I’ve read it too many times – health insurance companies deny everything today expecting people not to bother to appeal, but those who do very often get what they fight for. It’s not a happy story, this is not the world I want to live in, but it’s the only way I know to work within the system.

Note: I sent these two posts to my wonderful endo and he replied, “Thanks for sending… sorry to find this outcome. The challenge with CMS and Medicare is that they are typically about 3-5 years behind the current with regards to coverage etc. If I were to write an “off shoot” article from yours, it would be about how I call the “physician appeal line“ and get re-routed 5 times between people telling me it’s not in their department’s job to handle what it is I’m asking for. Finally, I end up with the same person I started with and try to channel all of the calmness I have stored, while listening to on hold music. Or, what’s worse, is having written an appeal letter that has literature citations and a detailed list of reasons why a patient needs X drug or Y device, it being made abundantly clear during the peer to peer ( MD to MD ) phone review and find no one has read my letter. The world we live in … and yet, nevertheless, she persisted.”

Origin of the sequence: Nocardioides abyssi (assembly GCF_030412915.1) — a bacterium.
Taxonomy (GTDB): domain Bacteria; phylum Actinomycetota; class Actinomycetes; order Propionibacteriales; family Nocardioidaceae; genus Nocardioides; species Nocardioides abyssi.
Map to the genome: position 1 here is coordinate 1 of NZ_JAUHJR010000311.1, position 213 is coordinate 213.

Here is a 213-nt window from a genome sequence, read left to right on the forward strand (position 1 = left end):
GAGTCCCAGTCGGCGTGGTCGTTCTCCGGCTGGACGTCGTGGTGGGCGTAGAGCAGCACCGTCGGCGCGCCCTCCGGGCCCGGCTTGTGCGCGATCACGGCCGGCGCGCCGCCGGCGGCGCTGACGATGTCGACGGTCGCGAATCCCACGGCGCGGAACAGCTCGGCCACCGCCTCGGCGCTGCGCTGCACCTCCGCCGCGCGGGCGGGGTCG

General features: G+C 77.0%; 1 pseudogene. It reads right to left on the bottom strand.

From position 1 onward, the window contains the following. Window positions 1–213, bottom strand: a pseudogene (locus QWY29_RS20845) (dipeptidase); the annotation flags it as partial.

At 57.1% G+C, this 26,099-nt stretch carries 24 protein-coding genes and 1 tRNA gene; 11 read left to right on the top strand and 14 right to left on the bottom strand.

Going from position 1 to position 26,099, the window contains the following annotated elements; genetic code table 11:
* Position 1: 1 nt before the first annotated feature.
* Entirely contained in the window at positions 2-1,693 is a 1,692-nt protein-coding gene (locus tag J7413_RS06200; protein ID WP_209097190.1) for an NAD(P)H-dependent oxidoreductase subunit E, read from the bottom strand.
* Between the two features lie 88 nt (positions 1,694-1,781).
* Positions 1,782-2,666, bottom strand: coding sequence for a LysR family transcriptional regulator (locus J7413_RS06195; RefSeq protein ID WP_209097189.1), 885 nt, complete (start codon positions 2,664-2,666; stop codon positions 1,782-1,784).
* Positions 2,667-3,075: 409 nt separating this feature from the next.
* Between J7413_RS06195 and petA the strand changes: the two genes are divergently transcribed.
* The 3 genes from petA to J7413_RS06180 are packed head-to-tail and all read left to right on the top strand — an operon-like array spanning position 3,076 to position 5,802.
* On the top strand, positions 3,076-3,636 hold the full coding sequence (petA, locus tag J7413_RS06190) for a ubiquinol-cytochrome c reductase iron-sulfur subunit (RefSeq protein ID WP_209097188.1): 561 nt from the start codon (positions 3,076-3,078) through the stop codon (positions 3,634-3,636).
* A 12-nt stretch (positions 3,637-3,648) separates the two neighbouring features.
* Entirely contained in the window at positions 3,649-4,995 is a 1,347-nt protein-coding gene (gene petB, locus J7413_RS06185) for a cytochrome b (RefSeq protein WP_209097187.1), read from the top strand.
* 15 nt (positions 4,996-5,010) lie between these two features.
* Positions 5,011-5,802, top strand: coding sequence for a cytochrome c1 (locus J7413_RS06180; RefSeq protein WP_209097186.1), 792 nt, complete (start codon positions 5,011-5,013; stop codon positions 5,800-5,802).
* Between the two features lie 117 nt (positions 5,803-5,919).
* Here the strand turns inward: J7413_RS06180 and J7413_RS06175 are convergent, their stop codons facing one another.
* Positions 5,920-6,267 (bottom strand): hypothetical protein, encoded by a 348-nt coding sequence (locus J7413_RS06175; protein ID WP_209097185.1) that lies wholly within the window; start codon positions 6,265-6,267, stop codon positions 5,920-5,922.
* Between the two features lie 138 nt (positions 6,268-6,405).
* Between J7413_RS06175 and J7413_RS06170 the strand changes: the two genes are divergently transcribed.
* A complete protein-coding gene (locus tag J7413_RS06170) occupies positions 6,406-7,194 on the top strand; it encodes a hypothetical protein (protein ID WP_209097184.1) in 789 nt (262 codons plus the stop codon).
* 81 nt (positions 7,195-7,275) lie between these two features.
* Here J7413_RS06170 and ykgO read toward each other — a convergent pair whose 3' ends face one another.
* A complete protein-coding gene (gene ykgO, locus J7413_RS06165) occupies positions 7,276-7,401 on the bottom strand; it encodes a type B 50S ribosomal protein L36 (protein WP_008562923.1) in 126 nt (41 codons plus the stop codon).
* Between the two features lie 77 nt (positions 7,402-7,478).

Conclusion: Healthcare is also broken for health professionals. Finding a good one is half the battle, especially when they battle for and with you, realizing they too find a powerful force aimed at deferring them.

The never-ending, never-knowing state of “denied” drug coverage. Part 1

If the husband had been filming me this morning while I was on the phone with Medicare, and we posted it, it would have gone viral. I’m sure. A bit like Norway’s very popular “slow TV.” Throughout I was the picture of calm. Amount of minutes spent on phone: 57,  number of reps talked to: 4, number of departments switched to: 2, number of times I had to call back because they dropped the call: 2.